Best known as birthplace (in the late 5th-c A.D.) of San Benedetto, founder of western monasticism, and his twin sister Scolastica, Norcia’s history weaves back through the centuries.
Most likely ancient Nursia was settled as early as the 4th-5th-c B.C. by an Italic tribal people, the Sabines. The Romans moved into the area in about 300 B.C., soon conquering Nursia inspite of the determined resistance of the Sabine tribes.
In the mid 3rd- c A.D., the bishop of Foligno evangelized widely in the territory with such success that Nursia became seat of a diocese in the 4th- c. A.D. The twin saints, Benedict and Scolastica, born into a Roman noble family, grew up in this town of intense spiritual fervor.
Devastated by the Goths (4th-5th c. A.D.), and later sacked by the Germanic Longobards at the end of the 6th-c. A.D., Nursia was invaded by the Saracens in the late 9th c. The people abandoned the town and and Norcia slipped into a period of decadence.
Under domain of the Holy Roman Emperor in the 11th-c., Norcia became an independent comune within the Papal states, enjoying political and economical prestige and remainedpart of the Papal States until the unification of Italy in 1861.
Symbol of the Papal power of Norcia is the 16th-c Castellina built at request of Pope Giulio III who wished a military presidio in Norcia for maximum control of the Papal territories. The Castellina became residence of the Papacy’s apostolic governors – and in 1860, the seat of various offices of local government.
Since 1967, the imposing Papal fortress houses historic and artistic treasures of Norcia in the Museo Civico e Diocesano.
The Castellina stands stalwart, having resisted the earthquake tremors of October 30th, 2016. Devastation of Norcia over the centuries has not only been due to invaders but to earthquakes – and those of 1328, 1703, 1979 e 2016 rank as among the most serious – of many.
On October 30th, 2016 the 6.5 earthquake rocked Norcia, causing heavy damage to various buildings in the city. Very near the more robust Castellina on the Piazza di San Benedetto, the Basilica di San Benedetto dedicated to the Saint was destroyed. Only the facade resisted the tremors and now scaffolded, it seems to be caged, resisting silently. The statue of San Benedetto seems to be pointing to his scaffolded Basilica, as if saying, “Guarda un po’…” (“Just look…”).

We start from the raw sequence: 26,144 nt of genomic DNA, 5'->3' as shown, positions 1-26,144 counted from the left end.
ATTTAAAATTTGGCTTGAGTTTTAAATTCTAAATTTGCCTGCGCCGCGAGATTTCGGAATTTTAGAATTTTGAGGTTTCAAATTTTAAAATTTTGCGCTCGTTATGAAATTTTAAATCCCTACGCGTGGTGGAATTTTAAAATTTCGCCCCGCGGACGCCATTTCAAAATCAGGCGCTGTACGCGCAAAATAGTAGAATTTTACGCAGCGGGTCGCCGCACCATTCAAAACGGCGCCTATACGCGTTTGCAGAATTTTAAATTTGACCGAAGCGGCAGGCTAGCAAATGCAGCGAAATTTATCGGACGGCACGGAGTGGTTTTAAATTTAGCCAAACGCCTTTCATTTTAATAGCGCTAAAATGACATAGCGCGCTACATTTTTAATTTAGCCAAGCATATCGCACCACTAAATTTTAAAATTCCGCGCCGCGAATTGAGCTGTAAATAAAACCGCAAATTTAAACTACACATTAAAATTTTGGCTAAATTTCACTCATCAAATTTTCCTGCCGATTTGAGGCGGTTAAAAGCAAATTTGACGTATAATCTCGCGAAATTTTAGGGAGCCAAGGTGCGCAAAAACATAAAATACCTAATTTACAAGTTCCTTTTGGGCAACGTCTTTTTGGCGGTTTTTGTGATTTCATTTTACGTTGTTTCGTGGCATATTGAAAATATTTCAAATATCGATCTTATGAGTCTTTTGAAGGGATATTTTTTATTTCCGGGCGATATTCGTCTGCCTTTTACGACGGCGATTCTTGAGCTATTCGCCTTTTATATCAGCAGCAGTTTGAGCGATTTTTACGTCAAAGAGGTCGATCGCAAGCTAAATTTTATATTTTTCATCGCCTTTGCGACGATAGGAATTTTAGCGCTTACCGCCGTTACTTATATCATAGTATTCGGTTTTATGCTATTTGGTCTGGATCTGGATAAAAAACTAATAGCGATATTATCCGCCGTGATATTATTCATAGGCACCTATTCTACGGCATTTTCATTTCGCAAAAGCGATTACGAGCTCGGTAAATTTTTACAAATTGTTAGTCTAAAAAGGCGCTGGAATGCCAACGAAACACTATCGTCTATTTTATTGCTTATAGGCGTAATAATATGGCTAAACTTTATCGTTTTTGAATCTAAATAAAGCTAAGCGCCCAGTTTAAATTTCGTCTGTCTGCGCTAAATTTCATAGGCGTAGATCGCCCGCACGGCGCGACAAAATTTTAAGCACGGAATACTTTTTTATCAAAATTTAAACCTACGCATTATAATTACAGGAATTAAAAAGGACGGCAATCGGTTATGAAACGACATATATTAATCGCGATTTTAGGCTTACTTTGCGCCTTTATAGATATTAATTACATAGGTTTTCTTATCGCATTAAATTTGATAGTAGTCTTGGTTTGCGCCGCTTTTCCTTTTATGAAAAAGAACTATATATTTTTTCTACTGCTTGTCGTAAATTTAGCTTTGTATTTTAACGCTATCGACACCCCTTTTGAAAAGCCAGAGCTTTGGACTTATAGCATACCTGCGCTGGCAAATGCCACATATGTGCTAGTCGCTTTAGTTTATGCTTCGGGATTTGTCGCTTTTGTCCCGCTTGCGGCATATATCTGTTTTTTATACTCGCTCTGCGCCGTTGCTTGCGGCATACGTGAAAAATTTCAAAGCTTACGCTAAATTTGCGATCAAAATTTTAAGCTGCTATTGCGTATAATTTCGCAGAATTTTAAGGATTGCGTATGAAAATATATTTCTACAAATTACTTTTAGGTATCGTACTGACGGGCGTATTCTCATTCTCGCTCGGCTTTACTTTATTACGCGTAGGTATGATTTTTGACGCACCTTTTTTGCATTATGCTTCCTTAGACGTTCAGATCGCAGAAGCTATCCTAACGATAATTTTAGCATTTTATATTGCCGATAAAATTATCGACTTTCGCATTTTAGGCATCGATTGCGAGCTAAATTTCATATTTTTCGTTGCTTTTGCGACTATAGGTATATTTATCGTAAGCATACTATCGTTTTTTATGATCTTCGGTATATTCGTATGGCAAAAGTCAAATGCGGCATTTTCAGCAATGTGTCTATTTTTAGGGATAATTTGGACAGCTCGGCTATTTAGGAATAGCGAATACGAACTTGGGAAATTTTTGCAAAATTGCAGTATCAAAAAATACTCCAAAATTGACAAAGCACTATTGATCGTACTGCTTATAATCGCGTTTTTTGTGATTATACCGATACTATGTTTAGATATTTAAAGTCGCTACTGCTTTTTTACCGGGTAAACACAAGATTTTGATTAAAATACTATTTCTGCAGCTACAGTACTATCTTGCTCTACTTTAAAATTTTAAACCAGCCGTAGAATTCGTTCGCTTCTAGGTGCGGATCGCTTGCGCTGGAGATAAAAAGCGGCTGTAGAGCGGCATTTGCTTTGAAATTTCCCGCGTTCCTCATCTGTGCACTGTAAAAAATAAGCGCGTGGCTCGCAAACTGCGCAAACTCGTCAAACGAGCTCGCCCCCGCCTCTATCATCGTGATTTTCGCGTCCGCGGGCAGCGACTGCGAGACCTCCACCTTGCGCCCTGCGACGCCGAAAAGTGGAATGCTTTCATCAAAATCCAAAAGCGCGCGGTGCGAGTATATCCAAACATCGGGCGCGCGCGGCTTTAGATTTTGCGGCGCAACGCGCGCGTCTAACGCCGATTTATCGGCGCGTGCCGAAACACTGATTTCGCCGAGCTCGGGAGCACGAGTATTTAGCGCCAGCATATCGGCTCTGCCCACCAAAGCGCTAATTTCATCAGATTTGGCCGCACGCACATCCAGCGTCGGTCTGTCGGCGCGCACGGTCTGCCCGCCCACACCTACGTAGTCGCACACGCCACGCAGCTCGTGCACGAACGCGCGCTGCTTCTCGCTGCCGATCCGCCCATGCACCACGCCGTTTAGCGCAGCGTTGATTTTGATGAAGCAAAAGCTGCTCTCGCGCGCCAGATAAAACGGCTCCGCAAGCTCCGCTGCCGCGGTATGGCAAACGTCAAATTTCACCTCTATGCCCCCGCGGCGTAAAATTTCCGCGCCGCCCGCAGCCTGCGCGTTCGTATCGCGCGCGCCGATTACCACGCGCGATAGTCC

The photos of Norcia’s Piazza di San Benedetto before (October 6, 2016) and after (October 30, 2016) the earthquake are heart-rending.
The Benedictine monastic community of Norcia – with many American monks – was left homeless, too…
But those”Monks of Norcia” – as even the locals call them – .have a new home now: on the site of the former 16th-c.Capuchin monastery which is now called “San Benedetto in Monte.” They camped in tents before they built temporary buildings – and are now rebuilding a permanent stone monastery there – on the hill overlooking Norcia, birthplace of founder of their order.
The Norcia Benedictine community had opened a brewery in 2012, damaged in the October 2016 earthquake. But the production of their Birra Nursia continues in borrowed facilities.
No stopping those Benedictines – for after all, the summary of the essence of the Benedictine order is “ora et labor” (“prayer and work”).
(I’d like to thank the Monks of Norcia for the use of their photos – and share this line from the Birra Nursia website: “Every purchase of Birra Nursia helps ensure that the monks will have a place to sing the centuries-old Latin chants, to build up their brewing industry, and to call home.”)